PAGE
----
Have you ever wondered why we as Americans obsess about our homes/buildings/facilities? Every year we spend millions of dollars on decorations, paint, repairs, renovations and upgrades. The Home Depot and Walmart have countless people pass through their doors looking for the right appliance or epoxy that will spruce up or fix their humble abode. The same is true of companies and corporations that hire maintenance staff and landscapers to make everything look just right.
One answer to this question is what ancient and modern philosophers and theologians have referred to as “aesthetics.” That is, humans are hard-wired to seek and create beauty. It touches our souls. I believe this desire for beauty is an example of what the Bible teaches regarding the “imago Dei”: human beings are created in the image of God. God is lovely and creates lovely things, therefore we share the same passion.
Nonetheless, I have to wonder if we have taken it all a bit too far. I have been reflecting on this recently because of all the construction that has taken place on our church facility since I became Pastor two and half years ago. When I first arrived the church was just started an ambitious renovation campaign to dramatically modernize and improve our foyer, offices and sanctuary. Then we moved on to upgrading our children’s and youth wings. And then we installed air conditioning in the sanctuary. And then we replaced our sanctuary speaker system. Now we are rebuilding the ramp to our front entrance while also seeking to upgrade our fellowship hall. When does it ever end? The church building is only 37 years old and yet in the past two years we have spent tens of thousands of dollars to maintain and improve it.
Now don’t get me wrong! I am not complaining, just musing. Facilities, particularly church buildings, can serve an important purpose. They can provide a place to gather for meaningful worship and fellowship, where people can connect with God and one another. Creating the right environment is an important piece for connecting: studies show that lighting and colors and scents impact and shape people’s perceptions, moods and emotions. There is a reason people will pay four dollars for a cup of coffee at Starbucks rather than two dollars at Dunkin’ Donuts and contrary to popular opinion it is not all about the taste of the coffee. People will pay extra money to sit in plush chairs situated by fireplaces. (Believe me, I know from personal experience!)
Yet as is often the case, the Bible corrects my thinking and puts everything back into perspective. Ultimately, the church is all about the people, not the building. That is why the Bible calls the church, aka God’s people, the Body of Jesus Christ and the Bride of Jesus Christ. The closest we get to the building image is found in 1 Peter 2:5: “And now God is building you, as living stones, into his spiritual temple.” (New Living Translation) The Apostle Peter reminds us that we are a “spiritual temple” composed of “living stones.” Now the church in the first century understood and embraced this concept fully because they did not possess church buildings. Acts 2:46 tells us that “They worshiped together at the Temple each day [and] met in homes for the Lord’s Supper.” As the church spread rapidly, Christians would meet wherever they could find space: homes, fields, etc. And when the Roman Empire persecuted them, they dug holes underground called catacombs. (I have toured these subterranean dwellings near Rome and it was an unforgettable experience!)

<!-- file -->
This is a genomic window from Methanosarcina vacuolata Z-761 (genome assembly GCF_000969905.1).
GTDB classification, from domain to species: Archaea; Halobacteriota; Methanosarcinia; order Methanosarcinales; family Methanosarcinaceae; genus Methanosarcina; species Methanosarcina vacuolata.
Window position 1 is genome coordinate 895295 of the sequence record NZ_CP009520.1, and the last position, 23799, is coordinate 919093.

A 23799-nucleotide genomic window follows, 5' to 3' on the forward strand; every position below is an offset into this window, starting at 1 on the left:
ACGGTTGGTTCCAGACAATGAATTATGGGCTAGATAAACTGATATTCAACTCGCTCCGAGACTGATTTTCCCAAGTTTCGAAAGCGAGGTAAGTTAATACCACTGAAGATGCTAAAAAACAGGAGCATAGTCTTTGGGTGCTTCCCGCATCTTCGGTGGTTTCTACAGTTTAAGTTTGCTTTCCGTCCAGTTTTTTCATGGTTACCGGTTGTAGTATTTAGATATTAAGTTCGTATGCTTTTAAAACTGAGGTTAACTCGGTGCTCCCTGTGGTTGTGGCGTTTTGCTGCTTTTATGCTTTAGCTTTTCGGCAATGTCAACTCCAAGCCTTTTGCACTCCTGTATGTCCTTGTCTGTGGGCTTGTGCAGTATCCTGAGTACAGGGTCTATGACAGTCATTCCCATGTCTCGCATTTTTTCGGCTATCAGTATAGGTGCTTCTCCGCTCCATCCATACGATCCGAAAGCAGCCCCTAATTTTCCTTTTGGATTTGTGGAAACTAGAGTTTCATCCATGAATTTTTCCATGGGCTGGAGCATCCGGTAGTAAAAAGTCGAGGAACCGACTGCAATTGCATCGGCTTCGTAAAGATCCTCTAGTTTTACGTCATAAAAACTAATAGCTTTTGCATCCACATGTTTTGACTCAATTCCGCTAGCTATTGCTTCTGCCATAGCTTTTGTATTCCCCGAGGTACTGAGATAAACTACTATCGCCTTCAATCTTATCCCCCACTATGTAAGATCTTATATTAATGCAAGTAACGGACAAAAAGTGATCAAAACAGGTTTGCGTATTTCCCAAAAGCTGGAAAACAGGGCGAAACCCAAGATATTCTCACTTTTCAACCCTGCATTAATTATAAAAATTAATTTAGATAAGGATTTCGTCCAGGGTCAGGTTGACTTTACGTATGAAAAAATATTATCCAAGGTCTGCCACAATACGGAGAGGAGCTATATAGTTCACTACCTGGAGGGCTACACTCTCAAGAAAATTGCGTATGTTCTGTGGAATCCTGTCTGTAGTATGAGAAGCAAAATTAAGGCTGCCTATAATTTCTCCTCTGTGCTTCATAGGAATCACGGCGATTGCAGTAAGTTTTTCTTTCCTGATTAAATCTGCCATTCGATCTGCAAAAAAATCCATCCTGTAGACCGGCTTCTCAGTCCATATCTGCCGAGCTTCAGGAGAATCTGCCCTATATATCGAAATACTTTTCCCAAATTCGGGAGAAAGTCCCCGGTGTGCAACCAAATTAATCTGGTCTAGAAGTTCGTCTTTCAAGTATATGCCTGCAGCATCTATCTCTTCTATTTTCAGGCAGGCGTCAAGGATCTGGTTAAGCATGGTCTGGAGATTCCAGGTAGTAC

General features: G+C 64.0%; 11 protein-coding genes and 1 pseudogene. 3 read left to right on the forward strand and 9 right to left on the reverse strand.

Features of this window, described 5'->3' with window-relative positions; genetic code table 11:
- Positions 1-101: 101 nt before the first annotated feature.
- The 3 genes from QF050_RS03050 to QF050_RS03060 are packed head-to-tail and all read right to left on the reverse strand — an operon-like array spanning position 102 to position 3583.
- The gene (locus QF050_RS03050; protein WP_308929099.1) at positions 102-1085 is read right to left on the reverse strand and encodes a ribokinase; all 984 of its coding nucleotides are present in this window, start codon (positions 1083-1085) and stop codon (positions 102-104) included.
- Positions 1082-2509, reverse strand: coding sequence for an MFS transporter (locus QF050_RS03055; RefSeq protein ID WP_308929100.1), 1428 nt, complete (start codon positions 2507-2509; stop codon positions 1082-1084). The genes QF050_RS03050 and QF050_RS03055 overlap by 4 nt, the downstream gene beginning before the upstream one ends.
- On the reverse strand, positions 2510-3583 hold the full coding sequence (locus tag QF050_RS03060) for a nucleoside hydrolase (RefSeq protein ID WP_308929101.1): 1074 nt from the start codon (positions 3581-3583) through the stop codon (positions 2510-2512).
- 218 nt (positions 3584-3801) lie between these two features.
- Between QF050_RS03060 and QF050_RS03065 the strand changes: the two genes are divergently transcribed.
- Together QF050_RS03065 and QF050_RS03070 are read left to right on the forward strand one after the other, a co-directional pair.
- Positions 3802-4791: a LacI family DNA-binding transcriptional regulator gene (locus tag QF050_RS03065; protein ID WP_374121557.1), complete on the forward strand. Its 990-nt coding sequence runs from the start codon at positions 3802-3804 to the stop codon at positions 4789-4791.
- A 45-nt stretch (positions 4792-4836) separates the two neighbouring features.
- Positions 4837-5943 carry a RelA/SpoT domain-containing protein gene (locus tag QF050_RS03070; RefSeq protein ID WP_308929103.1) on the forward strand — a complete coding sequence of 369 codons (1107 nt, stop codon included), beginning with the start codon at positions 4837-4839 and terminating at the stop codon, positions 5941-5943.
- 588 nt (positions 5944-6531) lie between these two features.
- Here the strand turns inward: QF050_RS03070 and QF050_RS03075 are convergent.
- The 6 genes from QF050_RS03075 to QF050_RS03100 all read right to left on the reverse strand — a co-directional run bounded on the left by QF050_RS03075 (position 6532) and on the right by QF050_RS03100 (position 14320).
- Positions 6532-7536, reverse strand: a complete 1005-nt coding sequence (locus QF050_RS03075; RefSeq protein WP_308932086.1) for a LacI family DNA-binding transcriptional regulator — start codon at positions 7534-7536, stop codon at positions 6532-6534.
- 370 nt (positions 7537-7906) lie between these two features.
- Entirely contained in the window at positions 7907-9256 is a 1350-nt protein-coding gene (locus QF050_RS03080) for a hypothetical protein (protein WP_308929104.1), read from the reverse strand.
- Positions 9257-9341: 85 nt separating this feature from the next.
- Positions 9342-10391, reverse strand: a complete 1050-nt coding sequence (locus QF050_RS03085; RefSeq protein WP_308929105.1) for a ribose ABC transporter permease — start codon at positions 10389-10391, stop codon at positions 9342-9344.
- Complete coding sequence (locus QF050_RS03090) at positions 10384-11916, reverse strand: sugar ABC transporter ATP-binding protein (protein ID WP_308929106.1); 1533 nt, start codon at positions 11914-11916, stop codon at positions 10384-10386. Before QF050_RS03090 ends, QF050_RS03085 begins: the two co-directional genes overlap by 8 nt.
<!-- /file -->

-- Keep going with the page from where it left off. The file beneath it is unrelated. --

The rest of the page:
Ironically, God’s people have oftentimes seemed better off without official buildings. In China, where Christians are currently persecuted, (along with other religious groups) Christianity is exploding. And it is due to small groups of believers meeting in homes or secret places to worship and fellowship. They don’t have the option or resources to invest large sums of money into buildings. They meet where they can, when they can. I must admit, there is something refreshing about that.
All of this helps me refocus my energy and attention onto people. Because after all, that is the heart of Christianity: a relationship with the Triune God and with people. No buildings required.